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About the Database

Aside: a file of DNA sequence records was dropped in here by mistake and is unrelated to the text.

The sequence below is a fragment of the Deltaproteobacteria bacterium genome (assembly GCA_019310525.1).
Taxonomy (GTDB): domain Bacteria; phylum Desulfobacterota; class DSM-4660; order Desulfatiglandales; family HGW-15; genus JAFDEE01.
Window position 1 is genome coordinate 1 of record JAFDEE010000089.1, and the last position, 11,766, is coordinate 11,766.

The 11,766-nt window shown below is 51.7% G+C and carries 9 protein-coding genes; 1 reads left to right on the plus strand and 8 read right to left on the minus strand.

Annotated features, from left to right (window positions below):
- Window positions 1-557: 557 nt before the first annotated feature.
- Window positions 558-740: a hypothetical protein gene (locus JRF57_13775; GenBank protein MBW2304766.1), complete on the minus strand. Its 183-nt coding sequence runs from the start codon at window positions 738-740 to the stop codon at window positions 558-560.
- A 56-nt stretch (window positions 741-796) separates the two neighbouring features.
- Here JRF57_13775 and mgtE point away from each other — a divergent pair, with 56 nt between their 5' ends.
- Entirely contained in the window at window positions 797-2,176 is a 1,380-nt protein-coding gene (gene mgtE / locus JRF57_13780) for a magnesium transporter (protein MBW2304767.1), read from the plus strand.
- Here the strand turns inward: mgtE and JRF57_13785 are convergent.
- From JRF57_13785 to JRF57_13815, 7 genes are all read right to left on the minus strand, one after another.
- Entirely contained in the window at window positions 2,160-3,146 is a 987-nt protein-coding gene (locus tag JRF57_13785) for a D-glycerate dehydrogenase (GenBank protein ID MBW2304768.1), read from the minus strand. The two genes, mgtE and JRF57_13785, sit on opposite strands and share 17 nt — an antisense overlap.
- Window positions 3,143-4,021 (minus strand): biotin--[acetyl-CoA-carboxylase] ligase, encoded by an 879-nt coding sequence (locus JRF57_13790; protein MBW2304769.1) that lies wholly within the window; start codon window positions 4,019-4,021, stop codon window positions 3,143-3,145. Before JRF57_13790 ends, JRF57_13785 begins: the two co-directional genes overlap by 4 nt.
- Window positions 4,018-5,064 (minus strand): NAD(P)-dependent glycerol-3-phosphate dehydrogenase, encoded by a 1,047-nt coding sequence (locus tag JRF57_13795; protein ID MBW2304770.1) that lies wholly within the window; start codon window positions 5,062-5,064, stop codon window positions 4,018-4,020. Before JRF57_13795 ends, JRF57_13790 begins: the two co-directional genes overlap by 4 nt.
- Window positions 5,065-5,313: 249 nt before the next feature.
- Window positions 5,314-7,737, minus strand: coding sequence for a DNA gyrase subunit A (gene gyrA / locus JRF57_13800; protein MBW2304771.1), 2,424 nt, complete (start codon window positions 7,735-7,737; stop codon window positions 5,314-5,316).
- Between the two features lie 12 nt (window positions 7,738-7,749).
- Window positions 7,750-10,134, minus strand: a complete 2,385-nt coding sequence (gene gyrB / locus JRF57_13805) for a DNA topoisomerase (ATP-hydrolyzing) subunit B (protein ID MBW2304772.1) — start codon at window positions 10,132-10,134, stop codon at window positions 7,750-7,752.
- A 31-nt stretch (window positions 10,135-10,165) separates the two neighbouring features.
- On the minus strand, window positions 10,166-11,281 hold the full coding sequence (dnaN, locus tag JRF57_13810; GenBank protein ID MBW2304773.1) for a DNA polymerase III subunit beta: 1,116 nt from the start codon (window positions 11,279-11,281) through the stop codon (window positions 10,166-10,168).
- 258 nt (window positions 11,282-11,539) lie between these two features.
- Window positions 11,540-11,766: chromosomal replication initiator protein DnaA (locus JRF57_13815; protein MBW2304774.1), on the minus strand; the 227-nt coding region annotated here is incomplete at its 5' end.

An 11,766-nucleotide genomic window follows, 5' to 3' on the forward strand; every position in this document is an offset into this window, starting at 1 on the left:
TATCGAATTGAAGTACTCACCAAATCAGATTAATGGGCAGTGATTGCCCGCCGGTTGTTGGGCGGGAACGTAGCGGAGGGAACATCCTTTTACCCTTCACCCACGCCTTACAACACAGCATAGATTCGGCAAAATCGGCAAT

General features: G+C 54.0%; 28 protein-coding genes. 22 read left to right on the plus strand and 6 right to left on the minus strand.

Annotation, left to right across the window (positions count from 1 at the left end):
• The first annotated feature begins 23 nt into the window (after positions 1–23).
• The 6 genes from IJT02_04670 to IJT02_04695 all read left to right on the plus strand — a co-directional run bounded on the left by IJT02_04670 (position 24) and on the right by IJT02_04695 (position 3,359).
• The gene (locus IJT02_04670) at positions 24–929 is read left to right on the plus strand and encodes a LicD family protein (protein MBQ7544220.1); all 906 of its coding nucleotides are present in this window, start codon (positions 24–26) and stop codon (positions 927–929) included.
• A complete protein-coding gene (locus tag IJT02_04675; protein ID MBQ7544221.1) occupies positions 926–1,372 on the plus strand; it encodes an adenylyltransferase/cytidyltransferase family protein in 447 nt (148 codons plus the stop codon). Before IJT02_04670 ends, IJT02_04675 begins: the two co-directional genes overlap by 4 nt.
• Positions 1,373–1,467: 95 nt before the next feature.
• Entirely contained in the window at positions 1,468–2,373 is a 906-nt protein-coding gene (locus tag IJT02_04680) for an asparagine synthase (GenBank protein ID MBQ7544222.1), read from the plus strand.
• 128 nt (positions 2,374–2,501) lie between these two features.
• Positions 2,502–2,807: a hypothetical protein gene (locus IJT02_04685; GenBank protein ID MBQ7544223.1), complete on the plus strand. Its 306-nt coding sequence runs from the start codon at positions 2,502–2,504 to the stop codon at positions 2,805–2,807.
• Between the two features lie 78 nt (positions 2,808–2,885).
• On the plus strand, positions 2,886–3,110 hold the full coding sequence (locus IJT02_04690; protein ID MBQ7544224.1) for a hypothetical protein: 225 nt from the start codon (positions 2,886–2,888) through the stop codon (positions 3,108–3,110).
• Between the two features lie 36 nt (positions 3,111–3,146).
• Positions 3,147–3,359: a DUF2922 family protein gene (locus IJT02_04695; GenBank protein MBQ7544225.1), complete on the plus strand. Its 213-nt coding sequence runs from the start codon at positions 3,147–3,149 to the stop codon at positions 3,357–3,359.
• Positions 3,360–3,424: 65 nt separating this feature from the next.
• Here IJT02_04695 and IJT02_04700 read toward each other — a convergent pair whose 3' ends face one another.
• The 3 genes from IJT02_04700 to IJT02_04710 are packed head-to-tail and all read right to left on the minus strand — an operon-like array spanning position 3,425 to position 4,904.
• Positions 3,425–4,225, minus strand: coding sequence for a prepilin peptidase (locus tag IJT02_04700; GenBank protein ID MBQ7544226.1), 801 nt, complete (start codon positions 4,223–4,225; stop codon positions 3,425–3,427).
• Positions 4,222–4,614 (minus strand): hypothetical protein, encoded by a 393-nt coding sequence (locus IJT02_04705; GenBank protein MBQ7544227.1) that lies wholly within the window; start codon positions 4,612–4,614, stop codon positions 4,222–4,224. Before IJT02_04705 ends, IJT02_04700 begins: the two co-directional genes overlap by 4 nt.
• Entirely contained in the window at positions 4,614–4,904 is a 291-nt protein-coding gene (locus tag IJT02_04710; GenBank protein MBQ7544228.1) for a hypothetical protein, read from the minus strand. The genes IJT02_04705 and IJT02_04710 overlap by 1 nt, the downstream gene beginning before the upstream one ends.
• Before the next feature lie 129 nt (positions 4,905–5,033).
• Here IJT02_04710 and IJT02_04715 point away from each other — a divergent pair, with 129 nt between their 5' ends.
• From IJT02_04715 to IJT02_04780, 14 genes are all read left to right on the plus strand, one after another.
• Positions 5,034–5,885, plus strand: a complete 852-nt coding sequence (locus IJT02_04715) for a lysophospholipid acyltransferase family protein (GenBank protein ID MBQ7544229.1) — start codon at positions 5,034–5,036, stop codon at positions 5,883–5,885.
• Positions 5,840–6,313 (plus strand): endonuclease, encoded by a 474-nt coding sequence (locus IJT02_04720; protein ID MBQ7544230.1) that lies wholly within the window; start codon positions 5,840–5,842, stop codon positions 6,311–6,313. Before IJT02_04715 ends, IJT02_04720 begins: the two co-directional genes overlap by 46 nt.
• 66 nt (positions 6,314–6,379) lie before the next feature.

The data aggregated in this database was originally compiled as part of a broader research project which examined SBS Independent (SBSi) as a small cultural institution that made a significant impact within Australia's film and television production sector. In terms of production, SBSi supported the independent production industry by commissioning locally produced films, documentaries and television series, providing producers with a much needed distribution platform, and growing audiences for Australian content. SBSi staff also worked closely with other federal and state film institutions to nurture a new generation of culturally diverse film and television makers, such as through their involvement with the Indigenous Drama Initiative, administered by the Australian Film Commission. Involvement in such schemes were ground-breaking insofar as they legitimated the representation of diverse faces, voices and narratives on national television through their commitment to prime time broadcast of commissioned content. It is through SBSi that SBS significantly expanded accepted the category of multiculturalism to include disability, sexuality, gender, religion, race, ethnicity, nationality, etc. When I began my research in 2009, data about SBSi's output was dispersed and quite limited. This database aggregates data from a variety of resources, including SBS Annual Reports; the National Library of Australia online catalogue, Trove; imdb.com; Ronin Films online catalogue; the Screen Australia "Find a Film" database; the Australian Television Information Archive; and the personal records of former General Managers of SBSi, Andy Lloyd James and Bridget Ikin. While these other databases have become considerably more comprehensive, user friendly and numerous in the intervening years, this particular database offers a unique dataset regarding Australian film and television. Because the database was initially designed to identify patterns of production and representation, each of the entries are tagged to identify key themes pertaining to the minority cultures represented therein. As such, the SBSi Content Database facilitates the search for audio-visual texts related to these themes. This provides a telling snapshot of SBSi's contributions to multicultural representation in the 1990s and noughties, and enables researchers to identify individual and aggregate titles that address themes such as disability, domestic violence and colonial history, in this period. One final note, there are some gaps within this database. If you have any information with regard to titles that are not included, or incomplete, and which were commissioned by SBSi between 1994 and 2008, please email amandat@unimelb.edu.au